I am struggling with deciding wether to go through with surgery or to wait.
My son is 13 and was diagnosed last year with Chiari. He has always struggled with being accident prone and migraines. He had the MRI last year and it showed
Chiari 1 malformation with suggestion of effacement of flow through the foramen magnum. No syrinx. the herniation is 17mm.
He is wanting surgery, but as mom, I am hesitant, I don't like the idea of someone cutting on my son's brain.
We have had 2 opinions and I liked the second one better. He suggest a surgery where he cuts open the back of the skull and basically zaps the tonsils and they shrink. Then he will clean up everything and sew him back up. Has anyone heard of that before?
Any thoughts would be greatly appreciated. We live in Texas so if anyone has a doctor they just LOVE in Texas I would love to know that too. :)
I am very sorry your son has CM1. Does both NS's think your son needs surgery & you just like the second procedure better? CM is hard. What works well for one person may not for another. I am going to send this out to the Group for some additional input from parents of Chiarians and others who may have had this surgery. Please know we are here for you & your family.
We have had Members recommend these pediatric NS & Facilities in Texas:
Dr. Laszlo Nagy TX: Lubbock Covenant's Children's Hospital Neurosurgeon :
My daughter was around 13 as well and was very similar to your son. No syrinx, mm was around 9 mm, the Chiari headaches were the only symptoms. For about a year after diagnosis, we didn't do anything but try to find prescriptions that would alleviate the pain. The pressure in her head kept getting worse until, about a year later, her head pain was 24/7. I don't think I ever knew about dealing with the tonsils - that might be a fairly new method. She had a decompression, craniectomy, C1 lamenectomy. Right after that, she was absolutely fine for five years but then all of a sudden, she started getting migraine headaches, which are under control now. Nobody seems to think they are Chiari-related and she is in college now so it could be stress-related and the migraine meds are helping. Most definitely NOTHING helped when she had the Chiari headaches. I do remember that she was having increasing difficulty in focusing on her studies - the pressure in her head was just too unbearable and the quality of her life was nil.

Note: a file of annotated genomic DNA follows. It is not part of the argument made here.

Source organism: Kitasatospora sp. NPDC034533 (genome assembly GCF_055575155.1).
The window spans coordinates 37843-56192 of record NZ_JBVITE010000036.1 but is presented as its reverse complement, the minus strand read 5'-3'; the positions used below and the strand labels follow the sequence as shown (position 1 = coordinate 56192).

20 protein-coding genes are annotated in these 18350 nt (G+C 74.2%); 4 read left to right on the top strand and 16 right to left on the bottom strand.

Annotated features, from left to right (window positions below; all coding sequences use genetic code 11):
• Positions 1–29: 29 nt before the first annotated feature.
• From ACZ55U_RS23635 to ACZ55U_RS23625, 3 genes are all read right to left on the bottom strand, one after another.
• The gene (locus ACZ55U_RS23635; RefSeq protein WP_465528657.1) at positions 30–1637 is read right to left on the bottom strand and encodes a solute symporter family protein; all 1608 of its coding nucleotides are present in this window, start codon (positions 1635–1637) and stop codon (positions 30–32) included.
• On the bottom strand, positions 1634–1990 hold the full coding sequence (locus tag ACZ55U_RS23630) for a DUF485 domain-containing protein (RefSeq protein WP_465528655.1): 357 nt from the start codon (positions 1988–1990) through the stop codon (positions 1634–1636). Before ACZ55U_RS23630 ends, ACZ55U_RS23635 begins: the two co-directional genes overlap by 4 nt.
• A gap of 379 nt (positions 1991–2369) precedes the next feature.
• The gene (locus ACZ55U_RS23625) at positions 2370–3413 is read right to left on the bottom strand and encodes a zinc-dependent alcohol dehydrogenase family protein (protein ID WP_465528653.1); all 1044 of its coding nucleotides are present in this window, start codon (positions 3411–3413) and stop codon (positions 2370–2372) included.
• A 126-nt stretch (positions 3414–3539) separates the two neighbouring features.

Im an adult mom with a chiari 5mm, diagnosed this yr. I cant imagine the pain with a 17mm. I would probably look up top Chiari surgeons online for pediatrics. My husband and I have also researched surgeries on YouTube. There’s a lot of educational surgeries and some Drs film and explain what types of chiari surgeries they’re doing. My neurosurgeon here in Florida suggested some doctors are conservative and others are more aggressive. I’ve heard of them removing the brain tonsils so there are no issues in the future however definitely do your research go online and look at films to better understand different procedures and ask around. I know in the Southeast US one of the top children’s Chiari surgeons is Dr. Trumble in Orlando, Florida. Then there’s some very good ones up in Wisconsin, Dr Heffez and Colorado, Dr Oro and Michigan there’s a top pediatric chiari female surgeon named Dr Holly Gilmer. I hope this helps. Please feel free to email me or anyone on our site for info. Dont be afraid just ask a lot of questions, ask how many of the decompression chiari surgeries the surgeon conducts per year. Very important. If a good dr is too far ask them for a recommendation in TX. Pick the best for your child and not necessarily the closest. Thats what I would do. Im in Florida. If I can help, feel free to email me. Dont stress, have faith! God bless you!